1980, Libyan forces supporting Oueddi occupied N�Djamena, and Colonel Qaddaffi proclaimed a union of Chad and Libya. Libyan troops were withdrawn in 1981.


President Malloum (southern) (1975-79); deposed by Libyan backed forces

1979, President Malloum was deposed, and fled to Nigeria. Goukouni Oueddi, former FROLINAT leader, became President, with Hissein Habre as Defence Minister. Rivalry soon developed between these two Muslim leaders.

15 March 1979, In Chad, President Felix Malloum, President Hissen Habre and guerrilla leaders of FROLINAT signed an agreement in Kano, Nigeria, to end hostilities and form a coalition government. On 20 March France began withdrawing its 2,500 troops that had been supporting the President.

1978, FROLINAT overran the Chadian Governmant�s military stronghold at Tibesti. The French Foreign legion were brought in to push back FROLINAT

1975, Military coup by Bantu General Felix Malloum. He was opposed by the Libyan-backed Chadian National Liberation Front (FROLINAT). By 1978 FROLINAT controlled some 80% of Chad.


1972, Libya seized the Aozou Strip in northern Chad, taking advantage of factional fighting within Chad. The Strip was thought to contain uranium deposits, which would enable Libya to become a nuclear power.

1965, Northern Chad was inhabitedby Arab Muslim nomads and cattle herders, whilst the South was mainly Bantu Christian and Animist farmers. By 1865 the North felt discriminated against, because the Chadian Govermment was dominated by Southerners.

11 August 1960, Chad formerly a French colony, became an independent Republic.

1959, Pre-indepencence elections produced a victory for Francois (later, Ngarta) Tombalhaye, who became Prime Minister.

10 August 1955, France signed a Treaty of Friendship and Good Neighbourliness with Libya, which by then was independent. This later Treaty is cited by Chad as superseding the unratified 1935 agreement.

7 January 1935, A proposed agreement between France and Italy to cede the Aozou Strip, Chad, to Libya. However France never ratified this agreement.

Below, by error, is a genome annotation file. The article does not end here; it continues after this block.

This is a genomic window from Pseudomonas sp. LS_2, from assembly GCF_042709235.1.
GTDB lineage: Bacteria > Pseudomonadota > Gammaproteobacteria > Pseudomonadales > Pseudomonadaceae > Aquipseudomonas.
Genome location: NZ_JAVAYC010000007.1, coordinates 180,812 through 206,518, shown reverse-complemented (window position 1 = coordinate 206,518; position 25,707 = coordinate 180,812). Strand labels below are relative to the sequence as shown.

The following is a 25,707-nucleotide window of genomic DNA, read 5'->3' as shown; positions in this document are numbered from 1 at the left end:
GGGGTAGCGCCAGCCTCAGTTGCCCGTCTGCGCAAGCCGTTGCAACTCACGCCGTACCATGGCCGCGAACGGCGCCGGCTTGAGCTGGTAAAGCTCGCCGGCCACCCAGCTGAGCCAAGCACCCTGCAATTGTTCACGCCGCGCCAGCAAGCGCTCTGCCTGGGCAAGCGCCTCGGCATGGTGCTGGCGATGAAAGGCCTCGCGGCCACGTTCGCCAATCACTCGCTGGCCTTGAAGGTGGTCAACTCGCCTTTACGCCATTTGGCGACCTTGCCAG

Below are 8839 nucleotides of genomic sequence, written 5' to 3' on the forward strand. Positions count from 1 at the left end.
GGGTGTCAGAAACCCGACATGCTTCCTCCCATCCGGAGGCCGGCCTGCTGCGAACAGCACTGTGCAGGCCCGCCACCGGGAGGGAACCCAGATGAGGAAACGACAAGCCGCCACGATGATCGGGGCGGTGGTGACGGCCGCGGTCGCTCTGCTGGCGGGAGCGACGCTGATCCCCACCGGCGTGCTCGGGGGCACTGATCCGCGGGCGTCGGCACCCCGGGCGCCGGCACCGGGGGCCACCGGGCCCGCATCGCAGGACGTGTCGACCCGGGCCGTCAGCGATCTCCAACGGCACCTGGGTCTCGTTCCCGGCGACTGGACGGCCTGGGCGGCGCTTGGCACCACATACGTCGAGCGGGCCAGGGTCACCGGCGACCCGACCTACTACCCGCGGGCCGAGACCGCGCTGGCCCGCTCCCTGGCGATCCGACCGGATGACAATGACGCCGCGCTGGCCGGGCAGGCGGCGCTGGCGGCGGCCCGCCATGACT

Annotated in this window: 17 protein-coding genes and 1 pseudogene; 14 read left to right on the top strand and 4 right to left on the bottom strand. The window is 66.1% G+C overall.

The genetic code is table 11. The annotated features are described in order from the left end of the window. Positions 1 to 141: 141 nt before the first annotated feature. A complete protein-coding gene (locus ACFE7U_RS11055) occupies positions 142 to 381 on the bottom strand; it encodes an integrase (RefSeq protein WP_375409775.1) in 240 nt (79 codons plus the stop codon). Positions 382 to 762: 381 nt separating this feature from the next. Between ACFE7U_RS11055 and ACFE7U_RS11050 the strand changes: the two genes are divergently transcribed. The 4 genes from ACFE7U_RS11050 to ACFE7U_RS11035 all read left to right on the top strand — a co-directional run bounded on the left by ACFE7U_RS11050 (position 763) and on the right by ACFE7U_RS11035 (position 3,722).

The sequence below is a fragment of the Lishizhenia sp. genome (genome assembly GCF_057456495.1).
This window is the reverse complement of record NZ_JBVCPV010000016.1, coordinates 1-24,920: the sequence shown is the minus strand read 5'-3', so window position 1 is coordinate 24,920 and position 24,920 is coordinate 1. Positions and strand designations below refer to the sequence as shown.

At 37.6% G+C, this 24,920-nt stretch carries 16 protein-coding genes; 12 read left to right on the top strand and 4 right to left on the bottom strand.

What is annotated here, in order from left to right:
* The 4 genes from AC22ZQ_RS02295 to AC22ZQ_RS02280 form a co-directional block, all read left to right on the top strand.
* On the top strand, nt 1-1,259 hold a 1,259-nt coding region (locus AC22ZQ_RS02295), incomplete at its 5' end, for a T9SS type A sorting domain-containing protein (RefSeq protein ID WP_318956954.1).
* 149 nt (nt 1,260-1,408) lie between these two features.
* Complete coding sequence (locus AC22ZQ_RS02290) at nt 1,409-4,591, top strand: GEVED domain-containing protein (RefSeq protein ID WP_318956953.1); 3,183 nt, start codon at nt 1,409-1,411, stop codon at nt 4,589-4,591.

French subjugation of Chad

11 February 1912, The Niger-Chad border was delineated by the Governors-General of French West Africa and French Equatorial Africa.

1906, The French finally gained control of the Kanem area, near Lake Chad. They gained control of Wadai in 1912, and finally the northern Chadian territory of Borkou in 1914.

1 November 1902, Italy, which had just taken Libya from Turkey, agreed to the Libya-Chad border as settled by Britian and France in 1899.

22 April 1900, France, Britain and Germany were all racing to colonise the Lake Chad area, then thought to be of major economic importance See also Nigeria (7/1890) for the creation of Cameroonian territorial extension northwards to Lake Chad.

The French arrived first, and French explorer Emile Gentil (1866-1914) led an expedition down to the southern part of the lake and made a treaty with the Sultan of Baguirmi to set up a French Protectorate in the area. French forces now (1900) moved south from Algeria and east from Senbegal and Niger, joined with Gentil�s men, and this day defeated Rabah Zobeir, a Muslim chieftain, at the Battle of Lakhta (Kusseri). However it took several years thereafter to subdue the determined resistance from the Senussi people.

13 June 1899, Britain and France agreed upon the line of the Libya-Chad border, as part of an agreement on colonial spheres of influence within the region.


1878, Rabah Zobeir began a conquest of Chad from Sudan.

1500s, 1600s, Baguirmi and Ouaddai Kingdoms ruled the region.

800s, The Kanem-Bornu Empire was founded in what is now northern Chad.